The group of city leaders requested that Manley detail how he will ensure that violent tactics are not used against demonstrators.
Austin Police response
A spokesperson for APD told KXAN Chief Manley will respond to this letter when he returns to the office next week. The department directed KXAN to a briefing from Oct. 13 with Assistant Chief Joseph Chacon related to citywide safety during the election season.
Chacon said during that briefing his department is not stationed nor actively observing any of the polling locations, though they may respond if there is a specific disturbance at a polling location.
“There has certainly been talk on social media and in the general media about is it possible there might be unrest? I can tell you that we have no specific information here at the Austin Police Department of anything that is set to happen at any of our polling locations or any specific dates or anything like that,” Chacon said during the briefing.
“But I can certainly tell you that the Austin Police Department will be prepared should something like that pop up unannounced,” he added.
Chacon explained during the week of the election, APD will be on “tactical alert,” meaning every officer will be in uniform and have their equipment ready to respond wherever necessary in the event that a protest or a disturbance at a polling place were to become unlawful.
“We certainly respect people’s right to peacefully assemble and voice their opinions, they just have to do it within the law,” Chacon said.
He added the department is adequately staffed for the weeks heading into the election and had not increased staffing levels.
APD will routinely increase staffing ahead of anticipated demonstrations. In late July when Austin police expected possible protests in Austin, they called on the Texas Department of Public Safety to help assist them with staffing.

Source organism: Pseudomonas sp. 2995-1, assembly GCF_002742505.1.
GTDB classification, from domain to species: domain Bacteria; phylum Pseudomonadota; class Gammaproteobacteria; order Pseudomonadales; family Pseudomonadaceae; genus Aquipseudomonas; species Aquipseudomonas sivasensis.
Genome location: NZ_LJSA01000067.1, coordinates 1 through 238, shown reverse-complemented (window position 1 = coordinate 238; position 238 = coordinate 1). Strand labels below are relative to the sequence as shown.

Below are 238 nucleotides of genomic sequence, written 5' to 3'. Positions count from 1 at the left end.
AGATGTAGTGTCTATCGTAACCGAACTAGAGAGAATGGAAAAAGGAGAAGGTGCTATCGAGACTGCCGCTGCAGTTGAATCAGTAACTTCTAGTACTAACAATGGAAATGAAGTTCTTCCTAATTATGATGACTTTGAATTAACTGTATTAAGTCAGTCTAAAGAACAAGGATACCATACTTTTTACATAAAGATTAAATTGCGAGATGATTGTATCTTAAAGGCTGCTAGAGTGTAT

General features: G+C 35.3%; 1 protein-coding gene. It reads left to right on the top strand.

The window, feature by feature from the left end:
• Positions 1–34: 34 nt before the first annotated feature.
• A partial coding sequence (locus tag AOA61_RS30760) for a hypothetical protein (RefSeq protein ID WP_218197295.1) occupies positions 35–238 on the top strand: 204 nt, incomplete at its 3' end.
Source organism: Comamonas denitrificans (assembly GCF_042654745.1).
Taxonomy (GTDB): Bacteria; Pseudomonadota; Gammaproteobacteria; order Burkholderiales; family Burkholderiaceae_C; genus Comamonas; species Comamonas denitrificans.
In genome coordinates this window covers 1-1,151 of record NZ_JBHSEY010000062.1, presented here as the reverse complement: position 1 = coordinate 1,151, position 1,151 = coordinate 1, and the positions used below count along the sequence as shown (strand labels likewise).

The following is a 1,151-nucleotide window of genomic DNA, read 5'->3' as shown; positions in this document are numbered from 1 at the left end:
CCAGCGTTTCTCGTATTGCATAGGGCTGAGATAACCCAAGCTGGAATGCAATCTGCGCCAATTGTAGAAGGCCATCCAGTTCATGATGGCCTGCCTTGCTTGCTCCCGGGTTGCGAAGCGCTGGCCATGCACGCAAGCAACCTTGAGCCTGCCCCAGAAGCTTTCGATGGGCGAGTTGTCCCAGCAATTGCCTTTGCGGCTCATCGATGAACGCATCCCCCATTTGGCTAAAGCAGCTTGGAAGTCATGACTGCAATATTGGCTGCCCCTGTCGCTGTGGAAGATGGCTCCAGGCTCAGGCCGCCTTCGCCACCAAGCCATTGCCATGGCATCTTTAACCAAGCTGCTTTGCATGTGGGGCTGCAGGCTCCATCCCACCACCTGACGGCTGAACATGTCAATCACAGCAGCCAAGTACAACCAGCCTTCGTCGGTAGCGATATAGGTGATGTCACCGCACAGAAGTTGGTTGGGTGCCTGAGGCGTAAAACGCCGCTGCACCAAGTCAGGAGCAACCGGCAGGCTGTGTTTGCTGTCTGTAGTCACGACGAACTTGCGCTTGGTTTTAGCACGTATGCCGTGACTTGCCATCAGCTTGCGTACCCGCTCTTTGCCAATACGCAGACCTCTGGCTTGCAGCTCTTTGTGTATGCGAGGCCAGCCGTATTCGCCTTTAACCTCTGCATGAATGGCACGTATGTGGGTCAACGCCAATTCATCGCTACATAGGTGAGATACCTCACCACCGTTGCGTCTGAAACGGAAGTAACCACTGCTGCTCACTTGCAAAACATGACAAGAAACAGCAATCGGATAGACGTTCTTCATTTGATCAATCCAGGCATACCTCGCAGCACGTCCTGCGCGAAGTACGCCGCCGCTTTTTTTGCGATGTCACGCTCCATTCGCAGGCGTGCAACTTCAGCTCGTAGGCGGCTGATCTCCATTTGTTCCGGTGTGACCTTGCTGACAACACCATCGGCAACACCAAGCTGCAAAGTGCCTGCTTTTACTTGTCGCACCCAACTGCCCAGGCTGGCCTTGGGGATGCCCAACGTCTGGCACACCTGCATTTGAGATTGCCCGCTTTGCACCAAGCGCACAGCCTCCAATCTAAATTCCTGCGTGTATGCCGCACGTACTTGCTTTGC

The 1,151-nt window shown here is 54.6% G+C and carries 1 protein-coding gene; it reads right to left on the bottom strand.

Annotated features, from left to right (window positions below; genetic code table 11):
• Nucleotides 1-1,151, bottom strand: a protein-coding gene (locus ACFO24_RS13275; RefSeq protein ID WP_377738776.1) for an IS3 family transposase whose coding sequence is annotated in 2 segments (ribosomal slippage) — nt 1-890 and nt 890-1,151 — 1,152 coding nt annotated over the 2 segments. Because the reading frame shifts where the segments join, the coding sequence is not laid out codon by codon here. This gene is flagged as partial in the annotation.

Concerns about use of force
Following APD’s use of force during demonstrations in late May and early June, community members voiced their concerns at Austin City Council meetings by the hundreds, sharing stories of injuries and individual interactions with officers.
In late May, a 16-year-old attending a protest was seriously injured and a 20-year-old was left in critical condition after being struck in the head with an APD bean bag round which the department describes as “less lethal.” A pregnant woman at an Austin protest also reported being struck in the belly with those “less lethal” rounds. A street medic told KXAN she had broken bones in her hand from those bean bag rounds after trying to help an injured protester that weekend; she sued the city months later citing excessive force.
Initially after those incidents, Austin Police Chief Brian Manley said those uses of force were within policy. Days later, the department announced it would no longer use the bean bag rounds in crowd situations.
In June, the Office of Police Oversight sent 82 vetted complaints from protesters who believe officers violated department policy to APD Internal Affairs.
In a release Thursday, the city shared it has placed two more officers on administrative duty as it continues investigating the nine “protest-related critical incidents” that happened in late May.